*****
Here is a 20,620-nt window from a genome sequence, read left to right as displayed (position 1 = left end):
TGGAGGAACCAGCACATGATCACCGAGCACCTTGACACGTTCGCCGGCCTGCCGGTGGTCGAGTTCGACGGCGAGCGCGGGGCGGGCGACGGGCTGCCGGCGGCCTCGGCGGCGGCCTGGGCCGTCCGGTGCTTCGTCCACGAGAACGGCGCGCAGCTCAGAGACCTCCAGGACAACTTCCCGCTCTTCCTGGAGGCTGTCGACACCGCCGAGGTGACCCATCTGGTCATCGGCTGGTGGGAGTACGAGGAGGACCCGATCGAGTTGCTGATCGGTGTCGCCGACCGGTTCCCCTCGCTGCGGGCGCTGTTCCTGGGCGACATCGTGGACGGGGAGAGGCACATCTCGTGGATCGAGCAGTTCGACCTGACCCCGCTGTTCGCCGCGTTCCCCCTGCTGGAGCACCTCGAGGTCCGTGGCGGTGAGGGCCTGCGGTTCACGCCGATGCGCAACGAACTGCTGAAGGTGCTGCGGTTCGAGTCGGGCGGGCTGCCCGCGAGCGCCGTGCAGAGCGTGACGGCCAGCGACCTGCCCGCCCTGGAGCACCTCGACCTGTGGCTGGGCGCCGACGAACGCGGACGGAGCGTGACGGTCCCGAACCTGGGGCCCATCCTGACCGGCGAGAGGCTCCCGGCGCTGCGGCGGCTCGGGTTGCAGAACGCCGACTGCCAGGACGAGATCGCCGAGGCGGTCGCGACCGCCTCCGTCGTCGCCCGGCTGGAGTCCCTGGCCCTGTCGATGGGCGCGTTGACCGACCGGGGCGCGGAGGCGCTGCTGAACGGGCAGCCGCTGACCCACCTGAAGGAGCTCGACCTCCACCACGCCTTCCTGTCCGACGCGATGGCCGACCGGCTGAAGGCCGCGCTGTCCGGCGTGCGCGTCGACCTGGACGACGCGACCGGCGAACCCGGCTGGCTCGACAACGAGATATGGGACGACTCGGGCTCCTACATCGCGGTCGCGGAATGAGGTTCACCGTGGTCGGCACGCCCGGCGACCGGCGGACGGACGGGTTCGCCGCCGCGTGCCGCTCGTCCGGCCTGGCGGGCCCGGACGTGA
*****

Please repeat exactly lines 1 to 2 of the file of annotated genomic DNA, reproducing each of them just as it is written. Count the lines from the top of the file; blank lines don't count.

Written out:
Here is a 20,620-nt window from a genome sequence, read left to right as displayed (position 1 = left end):
TGGAGGAACCAGCACATGATCACCGAGCACCTTGACACGTTCGCCGGCCTGCCGGTGGTCGAGTTCGACGGCGAGCGCGGGGCGGGCGACGGGCTGCCGGCGGCCTCGGCGGCGGCCTGGGCCGTCCGGTGCTTCGTCCACGAGAACGGCGCGCAGCTCAGAGACCTCCAGGACAACTTCCCGCTCTTCCTGGAGGCTGTCGACACCGCCGAGGTGACCCATCTGGTCATCGGCTGGTGGGAGTACGAGGAGGACCCGATCGAGTTGCTGATCGGTGTCGCCGACCGGTTCCCCTCGCTGCGGGCGCTGTTCCTGGGCGACATCGTGGACGGGGAGAGGCACATCTCGTGGATCGAGCAGTTCGACCTGACCCCGCTGTTCGCCGCGTTCCCCCTGCTGGAGCACCTCGAGGTCCGTGGCGGTGAGGGCCTGCGGTTCACGCCGATGCGCAACGAACTGCTGAAGGTGCTGCGGTTCGAGTCGGGCGGGCTGCCCGCGAGCGCCGTGCAGAGCGTGACGGCCAGCGACCTGCCCGCCCTGGAGCACCTCGACCTGTGGCTGGGCGCCGACGAACGCGGACGGAGCGTGACGGTCCCGAACCTGGGGCCCATCCTGACCGGCGAGAGGCTCCCGGCGCTGCGGCGGCTCGGGTTGCAGAACGCCGACTGCCAGGACGAGATCGCCGAGGCGGTCGCGACCGCCTCCGTCGTCGCCCGGCTGGAGTCCCTGGCCCTGTCGATGGGCGCGTTGACCGACCGGGGCGCGGAGGCGCTGCTGAACGGGCAGCCGCTGACCCACCTGAAGGAGCTCGACCTCCACCACGCCTTCCTGTCCGACGCGATGGCCGACCGGCTGAAGGCCGCGCTGTCCGGCGTGCGCGTCGACCTGGACGACGCGACCGGCGAACCCGGCTGGCTCGACAACGAGATATGGGACGACTCGGGCTCCTACATCGCGGTCGCGGAATGAGGTTCACCGTGGTCGGCACGCCCGGCGACCGGCGGACGGACGGGTTCGCCGCCGCGTGCCGCTCGTCCGGCCTGGCGGGCCCGGACGTGA